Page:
BREXIT, how Britain votes to remain or exit the European Union (EU), it will affect the way people apply, register and protect trademarks in Europe. If the UK votes “yes” to leave the EU, this will mean that organisations or individuals looking to protect their trademarks or registered designs in the UK will need a separate registration at the UK Intellectual Property Office going forward. The same would apply to patents.
Current trademark owners with an EU registration will still have protection rights reserved even if the UK exits. Assuming that the UK Intellectual Property Office will now have to transfer the EU trademark numbers to a local UK trademark number so that “renewals” will not be affected. As any EU trademark renewals going forward would exclude the UK if Britain votes to exit. However, some law firms have predicted that there will be disruptions and consequences if the UK leaves the EU.
UK-based law firm EIP formally announced its stance on the impending vote. It quoted saying that it is supporting the “remain” position, adding a warning that an exit “will be bad for IP rights holders and the UK’s creative and technological industries generally.” Another firm stated “leaving the EU would likely lead to a period of “legal uncertainty” and a potential loss in UK trademark and design rights held in EU registrations.”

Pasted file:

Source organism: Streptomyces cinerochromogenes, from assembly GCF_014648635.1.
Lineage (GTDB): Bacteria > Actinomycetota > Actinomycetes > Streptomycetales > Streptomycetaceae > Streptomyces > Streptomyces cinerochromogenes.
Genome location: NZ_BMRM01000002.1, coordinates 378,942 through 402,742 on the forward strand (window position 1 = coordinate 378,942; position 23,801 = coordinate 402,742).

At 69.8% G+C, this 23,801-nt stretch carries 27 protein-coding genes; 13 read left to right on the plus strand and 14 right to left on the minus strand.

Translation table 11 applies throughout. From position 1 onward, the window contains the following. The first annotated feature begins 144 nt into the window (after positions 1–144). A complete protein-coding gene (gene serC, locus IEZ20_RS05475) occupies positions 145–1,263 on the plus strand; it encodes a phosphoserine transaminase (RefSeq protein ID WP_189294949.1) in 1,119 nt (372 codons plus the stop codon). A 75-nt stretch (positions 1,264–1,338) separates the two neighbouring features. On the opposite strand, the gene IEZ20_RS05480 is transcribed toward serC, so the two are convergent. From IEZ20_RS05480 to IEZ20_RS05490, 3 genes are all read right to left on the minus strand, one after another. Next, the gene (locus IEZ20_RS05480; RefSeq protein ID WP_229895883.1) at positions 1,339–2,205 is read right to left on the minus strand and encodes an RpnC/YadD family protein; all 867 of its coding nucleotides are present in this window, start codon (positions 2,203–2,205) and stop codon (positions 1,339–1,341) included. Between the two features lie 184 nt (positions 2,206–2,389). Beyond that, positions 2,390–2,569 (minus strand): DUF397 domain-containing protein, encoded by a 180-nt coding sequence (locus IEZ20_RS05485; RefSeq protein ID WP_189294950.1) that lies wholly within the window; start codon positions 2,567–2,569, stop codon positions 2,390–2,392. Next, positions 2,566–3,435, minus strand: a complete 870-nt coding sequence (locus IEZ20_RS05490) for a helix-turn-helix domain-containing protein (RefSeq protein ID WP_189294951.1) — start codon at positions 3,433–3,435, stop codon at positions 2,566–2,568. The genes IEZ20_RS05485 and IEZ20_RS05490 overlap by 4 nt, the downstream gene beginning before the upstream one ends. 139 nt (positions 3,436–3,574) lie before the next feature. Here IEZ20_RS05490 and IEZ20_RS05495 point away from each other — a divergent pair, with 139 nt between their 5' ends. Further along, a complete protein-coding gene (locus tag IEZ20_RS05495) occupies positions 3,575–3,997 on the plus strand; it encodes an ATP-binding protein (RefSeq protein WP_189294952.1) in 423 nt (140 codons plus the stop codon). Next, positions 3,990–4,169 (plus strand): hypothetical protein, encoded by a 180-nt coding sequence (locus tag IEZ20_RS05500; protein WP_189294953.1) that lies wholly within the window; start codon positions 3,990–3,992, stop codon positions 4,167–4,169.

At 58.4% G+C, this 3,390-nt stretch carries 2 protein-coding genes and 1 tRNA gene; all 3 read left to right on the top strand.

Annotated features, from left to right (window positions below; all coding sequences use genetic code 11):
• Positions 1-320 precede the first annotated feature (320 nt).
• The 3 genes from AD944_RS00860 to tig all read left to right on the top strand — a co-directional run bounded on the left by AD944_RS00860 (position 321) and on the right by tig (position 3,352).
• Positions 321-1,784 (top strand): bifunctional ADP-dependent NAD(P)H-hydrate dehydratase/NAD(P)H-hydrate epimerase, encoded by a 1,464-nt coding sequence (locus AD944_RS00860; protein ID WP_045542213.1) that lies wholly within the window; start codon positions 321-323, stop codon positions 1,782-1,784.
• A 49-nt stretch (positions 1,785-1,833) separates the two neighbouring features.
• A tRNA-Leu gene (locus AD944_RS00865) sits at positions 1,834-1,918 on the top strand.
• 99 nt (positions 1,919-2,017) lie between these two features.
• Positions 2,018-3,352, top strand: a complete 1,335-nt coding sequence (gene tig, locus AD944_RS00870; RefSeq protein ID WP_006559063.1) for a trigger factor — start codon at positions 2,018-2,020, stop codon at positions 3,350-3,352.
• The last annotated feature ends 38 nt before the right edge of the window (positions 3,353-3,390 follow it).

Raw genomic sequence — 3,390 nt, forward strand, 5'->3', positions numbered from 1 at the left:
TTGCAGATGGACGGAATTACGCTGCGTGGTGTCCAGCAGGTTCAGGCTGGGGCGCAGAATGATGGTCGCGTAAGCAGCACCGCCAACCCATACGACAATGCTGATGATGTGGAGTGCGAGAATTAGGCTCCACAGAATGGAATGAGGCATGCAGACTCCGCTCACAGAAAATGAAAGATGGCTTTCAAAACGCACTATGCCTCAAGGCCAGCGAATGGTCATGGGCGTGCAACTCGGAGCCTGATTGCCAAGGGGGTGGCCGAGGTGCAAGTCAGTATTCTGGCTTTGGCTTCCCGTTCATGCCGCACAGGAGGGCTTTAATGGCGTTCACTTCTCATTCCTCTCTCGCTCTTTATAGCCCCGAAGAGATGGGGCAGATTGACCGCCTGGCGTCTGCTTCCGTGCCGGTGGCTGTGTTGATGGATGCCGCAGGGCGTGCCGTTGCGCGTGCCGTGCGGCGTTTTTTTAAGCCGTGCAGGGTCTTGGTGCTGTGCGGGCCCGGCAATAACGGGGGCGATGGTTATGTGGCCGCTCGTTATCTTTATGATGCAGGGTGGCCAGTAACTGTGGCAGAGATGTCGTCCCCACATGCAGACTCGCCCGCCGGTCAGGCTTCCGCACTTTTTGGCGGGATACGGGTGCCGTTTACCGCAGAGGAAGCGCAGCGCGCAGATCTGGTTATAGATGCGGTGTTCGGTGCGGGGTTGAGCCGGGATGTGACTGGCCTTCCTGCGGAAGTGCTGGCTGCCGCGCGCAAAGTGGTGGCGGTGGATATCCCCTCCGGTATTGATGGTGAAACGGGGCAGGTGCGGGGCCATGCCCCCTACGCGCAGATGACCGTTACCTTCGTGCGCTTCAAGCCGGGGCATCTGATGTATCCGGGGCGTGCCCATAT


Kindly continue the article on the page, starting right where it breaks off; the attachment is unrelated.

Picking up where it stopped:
The separation of the UK from the EU would mean the rewriting of UK legislation which in its current state is dependent on EU law. What happens to IP rights of UK owners post exit from the EU? How would renewals work? There will be administrative issues arising from a successful exit vote. UK would no longer have access to EU administration database which administers IP rights for those who have applied for EU protection. These are some of the questions raised before the vote.
The main negative aspect of the UK leaving the EU from Seriously Trademarks’ perspective is that is that Britain will be left out on the future direction of policy discussions regarding all aspects of IP including trademarks, design marks, patents, plant rights and copyright. It is likely that there will be a delay in the set-up of the Unified Patent Court (UPC) if Britain votes “yes”.
Britain’s Brexit vote scheduled for Thursday, 23 June 2016 is highly anticipated and watched by all around the world. Whichever way the Brits vote, we’ll be keeping an eye on it to ensure our client’s IP rights remain in tack.
Binh Rey, Principal, Seriously Trademarks®